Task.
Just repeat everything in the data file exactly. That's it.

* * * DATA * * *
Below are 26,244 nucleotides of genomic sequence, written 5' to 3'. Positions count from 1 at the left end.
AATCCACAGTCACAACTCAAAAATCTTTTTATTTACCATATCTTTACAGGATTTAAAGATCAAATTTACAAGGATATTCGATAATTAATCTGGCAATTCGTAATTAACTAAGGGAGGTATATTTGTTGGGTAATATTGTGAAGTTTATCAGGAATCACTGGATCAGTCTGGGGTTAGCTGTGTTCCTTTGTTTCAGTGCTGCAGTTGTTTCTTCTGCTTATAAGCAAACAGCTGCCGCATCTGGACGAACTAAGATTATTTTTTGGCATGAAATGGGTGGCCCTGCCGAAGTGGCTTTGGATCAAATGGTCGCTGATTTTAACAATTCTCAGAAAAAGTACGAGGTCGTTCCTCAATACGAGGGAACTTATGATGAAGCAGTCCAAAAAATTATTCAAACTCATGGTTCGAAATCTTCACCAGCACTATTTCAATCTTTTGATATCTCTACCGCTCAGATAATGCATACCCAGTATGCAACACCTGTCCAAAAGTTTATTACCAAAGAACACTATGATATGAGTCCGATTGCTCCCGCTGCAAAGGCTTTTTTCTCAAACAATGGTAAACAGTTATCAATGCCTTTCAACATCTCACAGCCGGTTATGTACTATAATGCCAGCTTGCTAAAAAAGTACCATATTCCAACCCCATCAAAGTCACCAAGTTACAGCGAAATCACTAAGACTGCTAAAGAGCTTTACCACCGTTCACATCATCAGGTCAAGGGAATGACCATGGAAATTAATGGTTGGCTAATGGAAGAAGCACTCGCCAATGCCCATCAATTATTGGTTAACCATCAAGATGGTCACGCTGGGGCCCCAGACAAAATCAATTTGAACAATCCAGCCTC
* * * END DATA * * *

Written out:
Below are 26,244 nucleotides of genomic sequence, written 5' to 3'. Positions count from 1 at the left end.
AATCCACAGTCACAACTCAAAAATCTTTTTATTTACCATATCTTTACAGGATTTAAAGATCAAATTTACAAGGATATTCGATAATTAATCTGGCAATTCGTAATTAACTAAGGGAGGTATATTTGTTGGGTAATATTGTGAAGTTTATCAGGAATCACTGGATCAGTCTGGGGTTAGCTGTGTTCCTTTGTTTCAGTGCTGCAGTTGTTTCTTCTGCTTATAAGCAAACAGCTGCCGCATCTGGACGAACTAAGATTATTTTTTGGCATGAAATGGGTGGCCCTGCCGAAGTGGCTTTGGATCAAATGGTCGCTGATTTTAACAATTCTCAGAAAAAGTACGAGGTCGTTCCTCAATACGAGGGAACTTATGATGAAGCAGTCCAAAAAATTATTCAAACTCATGGTTCGAAATCTTCACCAGCACTATTTCAATCTTTTGATATCTCTACCGCTCAGATAATGCATACCCAGTATGCAACACCTGTCCAAAAGTTTATTACCAAAGAACACTATGATATGAGTCCGATTGCTCCCGCTGCAAAGGCTTTTTTCTCAAACAATGGTAAACAGTTATCAATGCCTTTCAACATCTCACAGCCGGTTATGTACTATAATGCCAGCTTGCTAAAAAAGTACCATATTCCAACCCCATCAAAGTCACCAAGTTACAGCGAAATCACTAAGACTGCTAAAGAGCTTTACCACCGTTCACATCATCAGGTCAAGGGAATGACCATGGAAATTAATGGTTGGCTAATGGAAGAAGCACTCGCCAATGCCCATCAATTATTGGTTAACCATCAAGATGGTCACGCTGGGGCCCCAGACAAAATCAATTTGAACAATCCAGCCTC